As well as the two ministers, the affair has claimed Trudeau's closest political aide and the head of the federal bureaucracy. A Liberal legislator who backed Wilson-Raybould quit on Wednesday to sit as an independent.

Trudeau suffered further potential embarrassment on Thursday when SNC-Lavalin Chief Executive Neil Bruce denied he had told government officials that 9,000 jobs could be at risk if the firm was found guilty of offering bribes to Libyan officials.

Trudeau has often referred to the 9,000 potential job losses as a reason for helping the company, which wanted to take advantage of new legislation to pay a large fine rather than be prosecuted.

"Until we are able to put this behind us, it's pretty difficult to grow our Canadian workforce," Bruce told the Canadian Broadcasting Corp.

Asked whether he had specified the number of jobs that could be at risk, he replied: "No, we never gave a number."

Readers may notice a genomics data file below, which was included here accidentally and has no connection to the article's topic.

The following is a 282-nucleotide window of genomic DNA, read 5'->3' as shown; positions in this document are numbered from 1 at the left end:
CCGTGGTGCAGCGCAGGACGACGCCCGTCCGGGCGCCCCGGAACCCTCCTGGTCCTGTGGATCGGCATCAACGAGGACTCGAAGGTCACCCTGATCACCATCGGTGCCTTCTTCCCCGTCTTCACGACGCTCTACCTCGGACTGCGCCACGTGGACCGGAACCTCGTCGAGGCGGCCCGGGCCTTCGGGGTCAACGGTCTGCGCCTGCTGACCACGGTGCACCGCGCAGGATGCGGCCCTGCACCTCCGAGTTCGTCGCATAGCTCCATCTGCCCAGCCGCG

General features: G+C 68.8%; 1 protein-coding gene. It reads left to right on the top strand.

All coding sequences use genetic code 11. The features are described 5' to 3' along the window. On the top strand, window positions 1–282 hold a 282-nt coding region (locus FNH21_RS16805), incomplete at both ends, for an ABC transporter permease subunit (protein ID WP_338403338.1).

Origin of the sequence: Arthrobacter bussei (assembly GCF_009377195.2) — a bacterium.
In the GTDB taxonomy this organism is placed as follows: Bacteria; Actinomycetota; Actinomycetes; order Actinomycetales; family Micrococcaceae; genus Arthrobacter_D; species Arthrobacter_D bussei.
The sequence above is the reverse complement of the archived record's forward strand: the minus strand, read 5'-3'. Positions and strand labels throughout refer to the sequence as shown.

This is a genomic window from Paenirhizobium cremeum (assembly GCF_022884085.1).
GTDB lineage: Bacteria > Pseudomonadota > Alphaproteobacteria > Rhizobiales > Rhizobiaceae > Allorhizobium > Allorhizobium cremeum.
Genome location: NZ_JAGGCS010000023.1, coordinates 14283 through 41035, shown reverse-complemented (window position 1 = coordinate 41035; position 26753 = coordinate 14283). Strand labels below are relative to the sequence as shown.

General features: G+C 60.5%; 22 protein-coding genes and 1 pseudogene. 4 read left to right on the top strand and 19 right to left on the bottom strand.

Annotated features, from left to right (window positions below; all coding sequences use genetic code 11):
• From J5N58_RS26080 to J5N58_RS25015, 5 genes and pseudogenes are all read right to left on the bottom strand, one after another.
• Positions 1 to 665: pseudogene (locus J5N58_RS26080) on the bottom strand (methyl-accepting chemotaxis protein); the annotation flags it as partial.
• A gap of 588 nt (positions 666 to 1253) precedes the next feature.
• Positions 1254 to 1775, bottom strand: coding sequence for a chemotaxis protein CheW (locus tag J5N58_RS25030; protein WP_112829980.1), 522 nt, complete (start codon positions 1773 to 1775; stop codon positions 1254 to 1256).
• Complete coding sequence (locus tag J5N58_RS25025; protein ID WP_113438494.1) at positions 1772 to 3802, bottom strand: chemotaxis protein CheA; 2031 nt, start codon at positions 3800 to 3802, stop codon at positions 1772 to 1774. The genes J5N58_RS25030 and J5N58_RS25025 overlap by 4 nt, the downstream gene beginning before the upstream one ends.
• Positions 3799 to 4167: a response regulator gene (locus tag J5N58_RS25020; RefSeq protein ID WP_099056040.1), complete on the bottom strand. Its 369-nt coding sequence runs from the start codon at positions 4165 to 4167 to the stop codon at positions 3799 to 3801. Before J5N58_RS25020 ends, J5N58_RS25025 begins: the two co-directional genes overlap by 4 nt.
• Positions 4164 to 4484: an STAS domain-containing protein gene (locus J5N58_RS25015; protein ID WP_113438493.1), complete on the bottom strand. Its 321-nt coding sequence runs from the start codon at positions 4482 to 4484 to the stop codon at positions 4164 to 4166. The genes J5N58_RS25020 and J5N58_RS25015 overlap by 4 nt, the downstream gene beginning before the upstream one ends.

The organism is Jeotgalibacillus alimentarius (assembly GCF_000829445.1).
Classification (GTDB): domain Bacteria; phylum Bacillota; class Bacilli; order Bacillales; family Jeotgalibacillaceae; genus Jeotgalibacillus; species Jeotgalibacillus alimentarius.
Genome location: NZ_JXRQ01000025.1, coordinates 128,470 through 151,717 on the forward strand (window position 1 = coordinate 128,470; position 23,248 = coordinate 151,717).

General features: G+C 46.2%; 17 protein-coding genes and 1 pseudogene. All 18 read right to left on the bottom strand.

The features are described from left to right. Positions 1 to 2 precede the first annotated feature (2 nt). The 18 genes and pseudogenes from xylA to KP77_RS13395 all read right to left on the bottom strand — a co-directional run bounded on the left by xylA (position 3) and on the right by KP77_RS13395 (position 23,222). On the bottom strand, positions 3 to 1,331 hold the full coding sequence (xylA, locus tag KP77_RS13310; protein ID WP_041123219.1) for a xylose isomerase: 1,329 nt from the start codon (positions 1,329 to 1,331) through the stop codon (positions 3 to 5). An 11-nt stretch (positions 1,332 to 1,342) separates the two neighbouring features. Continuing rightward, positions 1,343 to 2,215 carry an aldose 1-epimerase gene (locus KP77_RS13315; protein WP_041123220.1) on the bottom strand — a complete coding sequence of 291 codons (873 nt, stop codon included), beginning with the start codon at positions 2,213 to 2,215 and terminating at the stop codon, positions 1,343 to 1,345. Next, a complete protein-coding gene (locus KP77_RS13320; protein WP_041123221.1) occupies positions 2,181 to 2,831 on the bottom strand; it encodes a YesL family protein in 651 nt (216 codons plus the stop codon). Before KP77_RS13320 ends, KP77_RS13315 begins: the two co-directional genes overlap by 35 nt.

A court conviction would bar SNC-Lavalin from bidding on federal government contracts for 10 years.

Bruce said if the company's share price continued to suffer, it might become a takeover target.

SNC-Lavalin's headquarters are in the populous province of Quebec, where the Liberals say they need to pick up more seats in the October election to retain a majority government.

Trudeau has dismissed calls for a public inquiry, noting the House of Commons justice committee was probing the matter. That committee, dominated by Liberal legislators, shut down its inquiry on Tuesday, saying no more action was needed.

In protest, the Conservatives forced the House to sit through the night from Wednesday into Thursday casting votes on hundreds of confidence motions.

(Reporting by David Ljunggren; Editing by Bernadette Baum and Richard Chang)

This story has not been edited by Firstpost staff and is generated by auto-feed.

Updated Date:

TAGS:

also read

France, Germany to agree to NATO role against Islamic State - sources
| Reuters
World

France, Germany to agree to NATO role against Islamic State - sources | Reuters